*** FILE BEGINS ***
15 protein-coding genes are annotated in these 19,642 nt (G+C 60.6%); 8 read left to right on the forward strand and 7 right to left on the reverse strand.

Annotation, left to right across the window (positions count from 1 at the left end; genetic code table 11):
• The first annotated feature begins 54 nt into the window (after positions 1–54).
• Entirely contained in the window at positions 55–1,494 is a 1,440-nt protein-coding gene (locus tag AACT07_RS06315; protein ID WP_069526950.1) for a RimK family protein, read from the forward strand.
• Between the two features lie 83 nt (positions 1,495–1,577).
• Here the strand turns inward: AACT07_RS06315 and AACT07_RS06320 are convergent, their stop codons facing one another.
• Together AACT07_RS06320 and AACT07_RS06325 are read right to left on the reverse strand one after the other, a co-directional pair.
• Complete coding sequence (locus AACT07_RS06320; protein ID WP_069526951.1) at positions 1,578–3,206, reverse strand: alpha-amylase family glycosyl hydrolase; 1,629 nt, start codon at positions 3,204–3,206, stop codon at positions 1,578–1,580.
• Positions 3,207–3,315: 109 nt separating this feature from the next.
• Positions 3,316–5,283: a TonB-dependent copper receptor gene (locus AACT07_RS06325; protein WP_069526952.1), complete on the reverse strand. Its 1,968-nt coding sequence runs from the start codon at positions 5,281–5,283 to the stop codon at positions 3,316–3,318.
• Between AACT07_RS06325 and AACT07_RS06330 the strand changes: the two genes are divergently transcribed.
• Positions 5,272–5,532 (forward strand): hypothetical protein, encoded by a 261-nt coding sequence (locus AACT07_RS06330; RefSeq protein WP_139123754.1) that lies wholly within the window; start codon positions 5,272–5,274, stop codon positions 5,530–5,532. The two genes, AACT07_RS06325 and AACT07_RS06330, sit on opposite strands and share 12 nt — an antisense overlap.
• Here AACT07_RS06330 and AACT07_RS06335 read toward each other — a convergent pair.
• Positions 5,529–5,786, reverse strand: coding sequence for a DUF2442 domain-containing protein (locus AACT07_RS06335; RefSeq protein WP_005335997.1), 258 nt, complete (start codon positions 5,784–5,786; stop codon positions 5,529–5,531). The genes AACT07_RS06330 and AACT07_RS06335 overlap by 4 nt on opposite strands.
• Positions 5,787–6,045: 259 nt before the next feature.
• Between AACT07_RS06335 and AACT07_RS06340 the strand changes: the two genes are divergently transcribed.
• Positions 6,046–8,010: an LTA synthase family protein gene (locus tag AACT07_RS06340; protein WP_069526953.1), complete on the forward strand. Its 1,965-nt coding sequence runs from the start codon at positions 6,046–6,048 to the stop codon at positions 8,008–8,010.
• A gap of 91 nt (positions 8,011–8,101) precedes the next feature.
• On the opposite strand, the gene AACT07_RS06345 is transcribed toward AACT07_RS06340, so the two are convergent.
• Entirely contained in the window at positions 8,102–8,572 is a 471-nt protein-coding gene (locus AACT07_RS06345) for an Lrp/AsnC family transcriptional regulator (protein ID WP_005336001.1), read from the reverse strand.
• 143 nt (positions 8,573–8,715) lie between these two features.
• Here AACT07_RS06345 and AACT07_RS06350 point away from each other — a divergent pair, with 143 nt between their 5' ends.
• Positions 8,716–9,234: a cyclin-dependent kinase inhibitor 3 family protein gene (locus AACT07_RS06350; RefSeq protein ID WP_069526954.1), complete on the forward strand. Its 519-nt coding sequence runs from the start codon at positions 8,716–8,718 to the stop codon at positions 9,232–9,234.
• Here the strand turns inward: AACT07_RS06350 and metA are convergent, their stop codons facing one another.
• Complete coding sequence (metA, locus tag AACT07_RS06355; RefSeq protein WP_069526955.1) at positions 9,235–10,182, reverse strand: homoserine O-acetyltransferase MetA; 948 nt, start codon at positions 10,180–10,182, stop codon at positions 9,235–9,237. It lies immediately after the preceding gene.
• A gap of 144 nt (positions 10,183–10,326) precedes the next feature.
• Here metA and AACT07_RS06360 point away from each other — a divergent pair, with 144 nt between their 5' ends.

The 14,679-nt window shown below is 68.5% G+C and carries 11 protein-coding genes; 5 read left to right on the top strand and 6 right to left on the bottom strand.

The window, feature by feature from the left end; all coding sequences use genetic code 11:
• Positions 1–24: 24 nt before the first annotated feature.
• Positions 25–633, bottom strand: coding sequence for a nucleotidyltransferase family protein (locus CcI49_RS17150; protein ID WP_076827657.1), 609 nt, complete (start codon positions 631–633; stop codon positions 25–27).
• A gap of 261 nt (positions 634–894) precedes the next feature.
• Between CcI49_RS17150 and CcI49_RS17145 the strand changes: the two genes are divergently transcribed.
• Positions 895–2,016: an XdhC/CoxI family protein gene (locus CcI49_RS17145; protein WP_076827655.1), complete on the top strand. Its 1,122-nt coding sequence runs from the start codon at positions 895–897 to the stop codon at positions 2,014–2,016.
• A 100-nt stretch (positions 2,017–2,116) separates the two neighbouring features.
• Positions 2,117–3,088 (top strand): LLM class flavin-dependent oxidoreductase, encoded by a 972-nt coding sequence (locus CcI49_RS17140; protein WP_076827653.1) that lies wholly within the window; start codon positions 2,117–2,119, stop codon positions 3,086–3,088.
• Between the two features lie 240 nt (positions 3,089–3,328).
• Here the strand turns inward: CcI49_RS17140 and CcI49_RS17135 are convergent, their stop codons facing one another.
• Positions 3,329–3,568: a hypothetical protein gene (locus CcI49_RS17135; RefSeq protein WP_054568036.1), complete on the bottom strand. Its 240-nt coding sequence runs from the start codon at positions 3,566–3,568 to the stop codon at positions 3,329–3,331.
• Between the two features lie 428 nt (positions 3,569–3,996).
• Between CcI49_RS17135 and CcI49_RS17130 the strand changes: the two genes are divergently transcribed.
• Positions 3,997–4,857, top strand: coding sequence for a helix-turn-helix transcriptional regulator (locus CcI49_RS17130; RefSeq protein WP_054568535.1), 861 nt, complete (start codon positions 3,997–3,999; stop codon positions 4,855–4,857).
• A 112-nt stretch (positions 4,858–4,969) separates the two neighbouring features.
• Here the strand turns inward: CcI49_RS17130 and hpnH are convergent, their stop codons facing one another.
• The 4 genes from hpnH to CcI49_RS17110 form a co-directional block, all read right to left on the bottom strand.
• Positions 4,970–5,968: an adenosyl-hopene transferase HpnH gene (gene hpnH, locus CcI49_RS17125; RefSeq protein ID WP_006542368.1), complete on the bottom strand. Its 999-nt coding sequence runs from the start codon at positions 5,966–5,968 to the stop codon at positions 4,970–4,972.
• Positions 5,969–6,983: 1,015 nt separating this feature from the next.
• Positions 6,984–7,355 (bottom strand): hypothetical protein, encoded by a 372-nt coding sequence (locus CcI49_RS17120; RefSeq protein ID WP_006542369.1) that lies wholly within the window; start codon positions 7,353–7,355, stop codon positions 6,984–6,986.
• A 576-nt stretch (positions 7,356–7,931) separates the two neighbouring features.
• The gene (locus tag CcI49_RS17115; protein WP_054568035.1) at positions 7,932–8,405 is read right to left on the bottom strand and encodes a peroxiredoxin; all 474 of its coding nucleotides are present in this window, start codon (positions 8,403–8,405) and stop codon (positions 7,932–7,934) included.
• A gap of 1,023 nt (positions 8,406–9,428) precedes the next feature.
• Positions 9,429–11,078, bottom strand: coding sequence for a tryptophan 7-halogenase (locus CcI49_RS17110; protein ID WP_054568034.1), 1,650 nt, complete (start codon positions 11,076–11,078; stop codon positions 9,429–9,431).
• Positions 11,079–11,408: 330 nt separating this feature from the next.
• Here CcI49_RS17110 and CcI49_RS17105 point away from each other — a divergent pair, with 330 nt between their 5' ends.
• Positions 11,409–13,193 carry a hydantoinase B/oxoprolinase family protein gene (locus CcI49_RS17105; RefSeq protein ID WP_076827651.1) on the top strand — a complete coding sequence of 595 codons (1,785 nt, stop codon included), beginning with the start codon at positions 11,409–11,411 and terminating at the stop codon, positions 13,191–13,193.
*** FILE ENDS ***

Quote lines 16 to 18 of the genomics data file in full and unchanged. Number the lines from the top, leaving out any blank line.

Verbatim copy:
• Between AACT07_RS06335 and AACT07_RS06340 the strand changes: the two genes are divergently transcribed.
• Positions 6,046–8,010: an LTA synthase family protein gene (locus tag AACT07_RS06340; protein WP_069526953.1), complete on the forward strand. Its 1,965-nt coding sequence runs from the start codon at positions 6,046–6,048 to the stop codon at positions 8,008–8,010.
• A gap of 91 nt (positions 8,011–8,101) precedes the next feature.